Tuesday, April 4, 2017
Polyphony is a brilliant artist and Ames High School student who is rendering our spotlight birds.
Dimensions: 9 in x 12 in
"The decision to work with charcoal for April’s Trumpeter Swan stemmed from the purpose to portraying the underwater composition. First of all, this versatile medium would allow me to create both a smooth texture for the underwater background and a rough texture for the bird’s feathers. The contrast between these textures would help bring the bird to the foreground as well as convey the underwater scene. Furthermore, the monochromatic palette and soft or muted tone that comes with charcoal would create the murkiness of underwater. These elements would also mimic the deadened silence that one experiences underwater. The use of just a single medium diminishes the vibrancy of the piece, similarly serving to dull the senses. This snapshot of a swan is representative of April—the turn from winter to spring. At this moment, the swan has dived into the dark and muffling water, but it will soon re-emerge to the vibrant surface."
Wednesday, March 29, 2017
Saturday, March 18, 2017
Thursday, March 9, 2017
We'll be crowd-sourcing poems about the robin at Goldie's Kid's Club, June 7, 1-3 p.m. Goldie's Kid's Club is the NEW State Historical Museum of Iowa club featuring mascot Goldie the goldfinch, as well as Goldie's Flight Path, a passport-like activity for families that involves all of our historic sites and museums. Cool! Their summer break programming is drop-in for families with children of all ages. How fun!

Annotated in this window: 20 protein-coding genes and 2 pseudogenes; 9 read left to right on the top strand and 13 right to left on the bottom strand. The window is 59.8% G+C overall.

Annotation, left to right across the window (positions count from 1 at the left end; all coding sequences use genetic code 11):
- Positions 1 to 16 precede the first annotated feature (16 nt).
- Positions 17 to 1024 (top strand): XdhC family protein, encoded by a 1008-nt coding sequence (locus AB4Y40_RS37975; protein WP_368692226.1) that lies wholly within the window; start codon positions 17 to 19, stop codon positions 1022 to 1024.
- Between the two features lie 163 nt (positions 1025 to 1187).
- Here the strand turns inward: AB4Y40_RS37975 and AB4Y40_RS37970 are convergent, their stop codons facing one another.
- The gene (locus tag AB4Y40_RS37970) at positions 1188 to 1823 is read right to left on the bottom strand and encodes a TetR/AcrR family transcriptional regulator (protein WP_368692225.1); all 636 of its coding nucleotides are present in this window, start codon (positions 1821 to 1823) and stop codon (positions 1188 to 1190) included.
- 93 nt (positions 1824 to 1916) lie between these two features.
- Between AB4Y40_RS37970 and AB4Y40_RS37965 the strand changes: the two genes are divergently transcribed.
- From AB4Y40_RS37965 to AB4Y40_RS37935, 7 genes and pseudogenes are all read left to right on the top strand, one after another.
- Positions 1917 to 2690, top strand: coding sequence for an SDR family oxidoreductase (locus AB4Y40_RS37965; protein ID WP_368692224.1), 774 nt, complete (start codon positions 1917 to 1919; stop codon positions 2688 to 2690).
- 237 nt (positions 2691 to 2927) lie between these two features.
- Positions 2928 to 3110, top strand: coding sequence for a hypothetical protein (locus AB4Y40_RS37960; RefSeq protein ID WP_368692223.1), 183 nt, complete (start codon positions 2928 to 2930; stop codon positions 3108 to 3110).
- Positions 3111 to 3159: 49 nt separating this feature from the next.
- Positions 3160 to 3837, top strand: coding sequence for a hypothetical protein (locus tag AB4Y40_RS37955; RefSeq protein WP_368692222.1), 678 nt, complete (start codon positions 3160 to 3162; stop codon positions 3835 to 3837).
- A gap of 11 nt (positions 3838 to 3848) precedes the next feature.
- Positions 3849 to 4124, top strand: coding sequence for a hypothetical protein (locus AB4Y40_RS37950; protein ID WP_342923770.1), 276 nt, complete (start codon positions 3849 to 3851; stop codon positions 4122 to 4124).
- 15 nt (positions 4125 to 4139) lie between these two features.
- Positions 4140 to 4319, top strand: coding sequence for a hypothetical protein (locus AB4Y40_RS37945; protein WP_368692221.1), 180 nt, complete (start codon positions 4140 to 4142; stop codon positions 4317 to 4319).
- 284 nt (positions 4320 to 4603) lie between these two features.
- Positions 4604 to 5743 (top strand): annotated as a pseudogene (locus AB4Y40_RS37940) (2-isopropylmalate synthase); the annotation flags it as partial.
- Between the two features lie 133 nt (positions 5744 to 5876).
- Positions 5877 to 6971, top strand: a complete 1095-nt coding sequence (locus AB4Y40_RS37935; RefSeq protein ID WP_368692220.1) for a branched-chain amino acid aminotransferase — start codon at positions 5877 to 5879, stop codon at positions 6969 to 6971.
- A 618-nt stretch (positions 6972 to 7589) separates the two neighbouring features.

Wednesday, February 8, 2017
"Bald Eagles" by Polyphony Bruno, IBOM's Young Artist
Dimensions: 7.5 in x 7 in
"To portray January and the idea of a beginning, I decided to paint baby Bald Eagles. For this theme, I chose watercolor as my medium because I could create a softer tone. I also limited myself to one medium in order to add a purity to the piece. This expands upon the 'original' or 'untouched' theme. This is continued with the compositional elements. There is not a parental figure present; instead all the birds shown have the same set of experience and knowledge. They are as yet untested and at the very beginning of their lives. This also maintains the purity of the piece."